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Bengaluru: Sales volume at liquor companies have declined between 10% and 19% due to the Supreme Court’s ruling banning the sale of alcohol near all state and national highways.

In December, the apex court banned the sale of alcohol within 500 metres of highways from 1 July 2017. That ban resulted in the closure of around 30% of all outlets across the country, according to industry sources. Of that 30%, 10% of outlets have thereafter reopened, India’s largest liquor firm United Spirits Ltd (USL) said in a conference call with analysts last Monday.

Diageo Plc-owned USL, which sells brands like Antiquity and Johnnie Walker, reported an 18.9% decline in volumes for the April-June quarter on a year-over-year basis. Net sales in its prestige and above segment - its more premium brands such as Royal Challenge and McDowell’s – fell 8% during the quarter since the hit from the highway ban was more pronounced on bars, restaurants and hotels where its premium and luxury brands are consumed more.

Volumes at Amrut Distilleries Pvt. Ltd, a boutique home-grown firm known for its single malt whiskies, have fallen 10% so far due to the ban, according to its executive director Rakshit Jagdale. Even French spirits giant Pernod Ricard SA that owns brands like Royal Stag and Imperial Blue found this year to be particularly challenging.

“In the past, Pernod Ricard India has demonstrated good resilience in a period of several adverse regulatory changes. However, this year has been particularly challenging for the industry as a whole and it has been difficult to continue with the same level of performance," Pernod’s India managing director and CEO Guillaume Girard-Reydet said in an emailed response. But any further impact from the ban will be much lower, Girard-Reydet added.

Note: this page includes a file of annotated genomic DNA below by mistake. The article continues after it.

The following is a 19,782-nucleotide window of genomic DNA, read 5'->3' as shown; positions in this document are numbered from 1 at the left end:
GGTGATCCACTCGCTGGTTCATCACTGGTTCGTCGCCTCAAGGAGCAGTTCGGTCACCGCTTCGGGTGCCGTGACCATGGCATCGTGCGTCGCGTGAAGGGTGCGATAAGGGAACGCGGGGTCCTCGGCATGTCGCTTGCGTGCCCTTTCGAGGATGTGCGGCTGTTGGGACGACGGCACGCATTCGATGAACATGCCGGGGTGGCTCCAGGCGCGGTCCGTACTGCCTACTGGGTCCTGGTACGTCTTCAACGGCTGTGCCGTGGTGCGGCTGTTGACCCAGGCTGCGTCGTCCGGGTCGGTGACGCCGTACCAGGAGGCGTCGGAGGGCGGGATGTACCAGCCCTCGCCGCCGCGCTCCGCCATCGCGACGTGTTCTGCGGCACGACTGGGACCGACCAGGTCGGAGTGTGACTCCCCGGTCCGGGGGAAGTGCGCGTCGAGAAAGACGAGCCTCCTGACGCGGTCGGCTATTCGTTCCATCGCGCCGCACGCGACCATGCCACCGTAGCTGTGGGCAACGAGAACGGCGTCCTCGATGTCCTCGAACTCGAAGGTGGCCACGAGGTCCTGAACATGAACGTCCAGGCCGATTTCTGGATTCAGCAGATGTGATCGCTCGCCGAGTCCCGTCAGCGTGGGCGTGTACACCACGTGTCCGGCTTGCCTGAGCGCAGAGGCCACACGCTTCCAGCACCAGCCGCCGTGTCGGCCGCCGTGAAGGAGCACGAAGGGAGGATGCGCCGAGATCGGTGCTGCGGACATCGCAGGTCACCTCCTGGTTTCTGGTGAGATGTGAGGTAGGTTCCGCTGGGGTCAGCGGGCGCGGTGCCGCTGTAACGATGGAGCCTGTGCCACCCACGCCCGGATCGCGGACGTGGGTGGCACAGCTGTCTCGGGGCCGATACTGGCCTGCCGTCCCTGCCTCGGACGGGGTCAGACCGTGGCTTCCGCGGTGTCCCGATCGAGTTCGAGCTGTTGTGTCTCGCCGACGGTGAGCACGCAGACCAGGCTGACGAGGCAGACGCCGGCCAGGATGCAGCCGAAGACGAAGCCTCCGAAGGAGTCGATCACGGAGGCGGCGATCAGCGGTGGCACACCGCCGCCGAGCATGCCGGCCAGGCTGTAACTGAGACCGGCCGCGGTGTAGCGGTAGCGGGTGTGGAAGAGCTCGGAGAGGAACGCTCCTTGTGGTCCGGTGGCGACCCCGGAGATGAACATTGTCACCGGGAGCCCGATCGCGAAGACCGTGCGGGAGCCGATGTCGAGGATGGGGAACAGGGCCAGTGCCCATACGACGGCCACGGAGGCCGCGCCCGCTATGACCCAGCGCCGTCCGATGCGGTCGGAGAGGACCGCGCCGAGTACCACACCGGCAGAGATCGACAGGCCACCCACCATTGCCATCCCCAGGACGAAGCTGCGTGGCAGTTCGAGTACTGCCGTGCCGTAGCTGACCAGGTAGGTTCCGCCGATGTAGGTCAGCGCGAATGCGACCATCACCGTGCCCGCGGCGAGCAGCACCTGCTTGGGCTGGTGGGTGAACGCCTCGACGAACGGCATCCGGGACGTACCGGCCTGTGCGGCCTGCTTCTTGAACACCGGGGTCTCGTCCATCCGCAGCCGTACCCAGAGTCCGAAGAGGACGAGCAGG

While there are still about 15,000 stores that are closed, two-thirds of which comprise bars and restaurants or the on-trade segment, with each successive week there are stores either reopening or fresh licenses being issued by state governments who do not want their revenue impacted, USL said in the call last week.

Indeed, Karnataka - one of India’s top markets for liquor consumption - denotified around 1,476.69km of state highways earlier this month. Yet, the southern state is worried that it could be faced with the possibility of missing its excise revenue collection target for the year.

But a month after the ban went into effect, executives at alcoholic beverage firms appear more confident of a return to normalcy in volume growth, starting October.

“When I say that over two further quarters the impact will happen to a lesser extent and go away, I mean…we should get back to normative performance levels and growth levels that we had prior to the highway ban. So it is not just becoming zero, negative becoming zero, but it’s getting back into the positive territory," USL chief executive officer Anand Kripalu said on the call.

Single malt maker John Distilleries Ltd’s chairman Paul John also said the impact of the ban has softened since many states have already denotified state highways, and the SC has suggested that national highways falling within city limits can also be denotified.

On 11 July, the SC dismissed a petition challenging Chandigarh’s decision to denotify national and state highways and convert them into district roads and paved the way for other states to follow suit.

“The Supreme Court’s favourable ruling of allowing sale of liquor on state denotified highways is a positive, but prohibition of sale of liquor on highways will continue to impact volumes (though the impact will recede QoQ) for a couple of quarters," Abneesh Roy, senior vice president at Edelweiss Securities, wrote in a note last Monday.

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